On Wednesday, he unveiled a tentative reopening schedule for the state, saying houses of worship could resume in-person services from May 20 at a reduced capacity if they comply with social distancing, cleaning and other accommodations.

Beshear issued a "Healthy At Home" order urging Kentuckians to stay at home from March 26 and directed only "life-sustaining" businesses to remain open. He later issued an order restricting travel to other states during the pandemic, except for limited reasons such as to go to work or get groceries.

Kentucky has more than 4,500 confirmed cases of COVID-19 and 235 deaths, according to the latest data from the Kentucky Department of Public Health.

Centers for Disease Control and Prevention Advice on Using Face Coverings to Slow Spread of COVID-19

  • CDC recommends wearing a cloth face covering in public where social distancing measures are difficult to maintain.
  • A simple cloth face covering can help slow the spread of the virus by those infected and by those who do not exhibit symptoms.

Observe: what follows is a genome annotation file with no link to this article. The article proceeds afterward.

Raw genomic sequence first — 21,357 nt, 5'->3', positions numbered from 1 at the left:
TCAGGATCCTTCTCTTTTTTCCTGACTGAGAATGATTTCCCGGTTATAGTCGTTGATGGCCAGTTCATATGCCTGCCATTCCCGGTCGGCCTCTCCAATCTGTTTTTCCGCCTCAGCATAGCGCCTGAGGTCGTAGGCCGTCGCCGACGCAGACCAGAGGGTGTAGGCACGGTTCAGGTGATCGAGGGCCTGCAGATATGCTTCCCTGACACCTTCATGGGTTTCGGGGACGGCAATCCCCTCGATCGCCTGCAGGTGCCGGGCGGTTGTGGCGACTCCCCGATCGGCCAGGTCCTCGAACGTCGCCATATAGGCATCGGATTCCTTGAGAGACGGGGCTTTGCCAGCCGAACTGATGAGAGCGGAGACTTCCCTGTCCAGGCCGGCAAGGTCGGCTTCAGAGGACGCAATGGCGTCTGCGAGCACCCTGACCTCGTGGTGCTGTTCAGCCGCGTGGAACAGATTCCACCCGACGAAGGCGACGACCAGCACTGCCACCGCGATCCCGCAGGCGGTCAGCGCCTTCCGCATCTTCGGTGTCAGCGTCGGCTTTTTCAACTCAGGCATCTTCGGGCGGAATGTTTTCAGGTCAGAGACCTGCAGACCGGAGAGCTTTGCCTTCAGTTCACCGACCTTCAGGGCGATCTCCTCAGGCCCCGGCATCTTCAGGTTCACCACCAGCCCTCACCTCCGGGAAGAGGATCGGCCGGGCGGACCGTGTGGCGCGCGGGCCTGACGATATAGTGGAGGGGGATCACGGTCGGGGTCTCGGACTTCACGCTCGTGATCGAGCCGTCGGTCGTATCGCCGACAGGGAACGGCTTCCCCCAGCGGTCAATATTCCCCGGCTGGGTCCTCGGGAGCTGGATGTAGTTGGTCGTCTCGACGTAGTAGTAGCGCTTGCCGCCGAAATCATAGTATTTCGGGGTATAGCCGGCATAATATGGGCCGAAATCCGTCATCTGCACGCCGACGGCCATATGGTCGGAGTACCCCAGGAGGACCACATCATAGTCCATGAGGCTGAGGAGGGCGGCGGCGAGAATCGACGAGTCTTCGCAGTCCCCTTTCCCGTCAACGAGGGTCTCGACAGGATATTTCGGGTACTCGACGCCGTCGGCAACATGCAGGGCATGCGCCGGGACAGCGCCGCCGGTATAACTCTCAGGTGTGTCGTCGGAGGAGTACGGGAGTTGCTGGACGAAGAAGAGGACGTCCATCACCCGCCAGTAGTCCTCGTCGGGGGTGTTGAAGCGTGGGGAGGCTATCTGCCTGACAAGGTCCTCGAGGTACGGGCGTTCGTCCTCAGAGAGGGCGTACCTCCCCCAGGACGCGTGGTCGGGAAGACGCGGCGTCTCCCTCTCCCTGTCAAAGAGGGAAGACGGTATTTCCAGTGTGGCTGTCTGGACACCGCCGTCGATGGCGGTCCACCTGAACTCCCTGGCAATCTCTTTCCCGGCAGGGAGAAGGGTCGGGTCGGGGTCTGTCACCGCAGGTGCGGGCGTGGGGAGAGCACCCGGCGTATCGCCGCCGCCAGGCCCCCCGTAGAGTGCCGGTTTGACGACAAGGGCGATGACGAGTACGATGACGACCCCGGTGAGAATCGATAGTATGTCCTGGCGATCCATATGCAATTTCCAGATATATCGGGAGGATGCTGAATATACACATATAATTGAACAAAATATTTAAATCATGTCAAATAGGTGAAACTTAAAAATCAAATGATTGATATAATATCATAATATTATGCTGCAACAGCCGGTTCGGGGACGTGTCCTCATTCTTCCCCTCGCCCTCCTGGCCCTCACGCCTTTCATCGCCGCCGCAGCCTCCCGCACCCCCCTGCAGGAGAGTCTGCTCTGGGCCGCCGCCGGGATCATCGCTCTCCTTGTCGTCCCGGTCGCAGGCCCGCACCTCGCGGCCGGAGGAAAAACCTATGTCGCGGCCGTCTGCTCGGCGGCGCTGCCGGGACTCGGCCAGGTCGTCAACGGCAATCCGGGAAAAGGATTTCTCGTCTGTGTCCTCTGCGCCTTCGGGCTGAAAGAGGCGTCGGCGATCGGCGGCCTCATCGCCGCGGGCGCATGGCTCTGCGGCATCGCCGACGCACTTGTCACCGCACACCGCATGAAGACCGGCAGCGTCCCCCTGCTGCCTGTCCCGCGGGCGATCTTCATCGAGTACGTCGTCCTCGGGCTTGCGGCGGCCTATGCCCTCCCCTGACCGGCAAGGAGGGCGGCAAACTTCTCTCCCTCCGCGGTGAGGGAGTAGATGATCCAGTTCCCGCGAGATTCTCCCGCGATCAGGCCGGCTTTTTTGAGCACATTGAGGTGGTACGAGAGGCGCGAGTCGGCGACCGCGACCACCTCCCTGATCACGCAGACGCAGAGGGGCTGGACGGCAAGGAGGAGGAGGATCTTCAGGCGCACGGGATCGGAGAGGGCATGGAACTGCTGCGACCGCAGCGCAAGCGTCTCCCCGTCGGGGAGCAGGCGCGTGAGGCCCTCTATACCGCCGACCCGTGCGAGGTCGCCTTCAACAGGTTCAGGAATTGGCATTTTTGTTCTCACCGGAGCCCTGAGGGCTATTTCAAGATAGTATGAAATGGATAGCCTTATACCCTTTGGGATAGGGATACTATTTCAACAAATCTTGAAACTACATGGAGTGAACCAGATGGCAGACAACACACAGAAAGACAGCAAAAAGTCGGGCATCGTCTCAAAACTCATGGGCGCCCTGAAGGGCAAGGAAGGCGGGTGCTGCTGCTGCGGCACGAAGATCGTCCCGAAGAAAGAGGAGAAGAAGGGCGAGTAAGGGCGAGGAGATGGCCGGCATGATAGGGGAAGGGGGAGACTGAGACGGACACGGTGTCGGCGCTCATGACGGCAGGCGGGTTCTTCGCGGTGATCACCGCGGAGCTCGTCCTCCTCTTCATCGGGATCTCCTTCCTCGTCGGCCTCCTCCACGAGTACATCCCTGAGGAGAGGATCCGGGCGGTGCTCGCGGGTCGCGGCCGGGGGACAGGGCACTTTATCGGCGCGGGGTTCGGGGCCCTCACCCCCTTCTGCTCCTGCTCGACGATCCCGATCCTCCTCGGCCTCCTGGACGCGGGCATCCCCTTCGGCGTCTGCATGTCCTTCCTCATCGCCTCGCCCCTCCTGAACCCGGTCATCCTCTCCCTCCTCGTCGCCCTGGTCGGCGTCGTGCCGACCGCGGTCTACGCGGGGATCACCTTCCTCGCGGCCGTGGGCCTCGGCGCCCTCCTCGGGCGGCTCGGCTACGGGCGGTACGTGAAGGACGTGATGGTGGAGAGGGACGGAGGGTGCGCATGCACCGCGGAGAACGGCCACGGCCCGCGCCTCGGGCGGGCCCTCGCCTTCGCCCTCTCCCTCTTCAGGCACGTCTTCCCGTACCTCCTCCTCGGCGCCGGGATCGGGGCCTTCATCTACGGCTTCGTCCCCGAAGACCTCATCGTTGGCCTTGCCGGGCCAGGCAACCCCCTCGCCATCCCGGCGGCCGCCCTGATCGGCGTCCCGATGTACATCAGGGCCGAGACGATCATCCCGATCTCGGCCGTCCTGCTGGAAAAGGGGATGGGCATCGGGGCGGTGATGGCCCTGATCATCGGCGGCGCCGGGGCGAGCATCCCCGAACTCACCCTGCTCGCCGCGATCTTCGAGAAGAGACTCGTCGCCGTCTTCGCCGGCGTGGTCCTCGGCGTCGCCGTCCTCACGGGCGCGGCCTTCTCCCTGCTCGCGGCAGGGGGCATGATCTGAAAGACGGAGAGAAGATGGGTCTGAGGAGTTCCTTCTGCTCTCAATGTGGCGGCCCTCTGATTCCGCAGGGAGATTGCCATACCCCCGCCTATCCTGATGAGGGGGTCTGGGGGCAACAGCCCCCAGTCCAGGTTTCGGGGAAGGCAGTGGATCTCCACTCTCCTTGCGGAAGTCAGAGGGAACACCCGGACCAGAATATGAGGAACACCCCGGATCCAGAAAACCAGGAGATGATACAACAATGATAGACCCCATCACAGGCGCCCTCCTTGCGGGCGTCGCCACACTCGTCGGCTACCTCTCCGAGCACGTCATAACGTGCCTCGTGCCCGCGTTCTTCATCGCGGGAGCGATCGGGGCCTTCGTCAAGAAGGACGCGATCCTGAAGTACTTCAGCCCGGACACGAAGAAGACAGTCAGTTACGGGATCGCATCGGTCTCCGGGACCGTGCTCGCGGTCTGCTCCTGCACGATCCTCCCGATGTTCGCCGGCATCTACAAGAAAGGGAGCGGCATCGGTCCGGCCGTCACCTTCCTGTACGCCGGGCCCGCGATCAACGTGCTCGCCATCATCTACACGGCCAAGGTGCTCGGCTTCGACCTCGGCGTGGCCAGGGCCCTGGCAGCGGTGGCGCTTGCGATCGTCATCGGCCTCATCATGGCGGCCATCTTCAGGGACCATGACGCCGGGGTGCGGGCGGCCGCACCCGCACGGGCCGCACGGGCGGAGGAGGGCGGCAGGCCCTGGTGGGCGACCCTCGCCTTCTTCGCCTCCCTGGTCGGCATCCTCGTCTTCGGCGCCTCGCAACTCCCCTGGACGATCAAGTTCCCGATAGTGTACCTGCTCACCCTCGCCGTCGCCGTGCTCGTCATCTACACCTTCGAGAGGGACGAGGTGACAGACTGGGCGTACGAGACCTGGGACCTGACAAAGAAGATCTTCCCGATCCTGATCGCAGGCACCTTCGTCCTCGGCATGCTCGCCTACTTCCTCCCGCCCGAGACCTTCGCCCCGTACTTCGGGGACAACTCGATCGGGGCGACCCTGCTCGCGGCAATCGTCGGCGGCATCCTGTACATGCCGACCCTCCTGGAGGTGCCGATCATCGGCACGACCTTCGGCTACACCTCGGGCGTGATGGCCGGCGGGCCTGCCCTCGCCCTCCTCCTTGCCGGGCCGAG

• Cloth face coverings can be fashioned from household items. Guides are offered by the CDC. (https://www.cdc.gov/coronavirus/2019-ncov/prevent-getting-sick/diy-cloth-face-coverings.html)
  • Cloth face coverings should be washed regularly. A washing machine will suffice.
  • Practice safe removal of face coverings by not touching eyes, nose, and mouth, and wash hands immediately after removing the covering.

World Health Organization advice for avoiding spread of coronavirus disease (COVID-19)

Hygiene advice

  • Clean hands frequently with soap and water, or alcohol-based hand rub.
  • Wash hands after coughing or sneezing; when caring for the sick; before, during and after food preparation; before eating; after using the toilet; when hands are visibly dirty; and after handling animals or waste.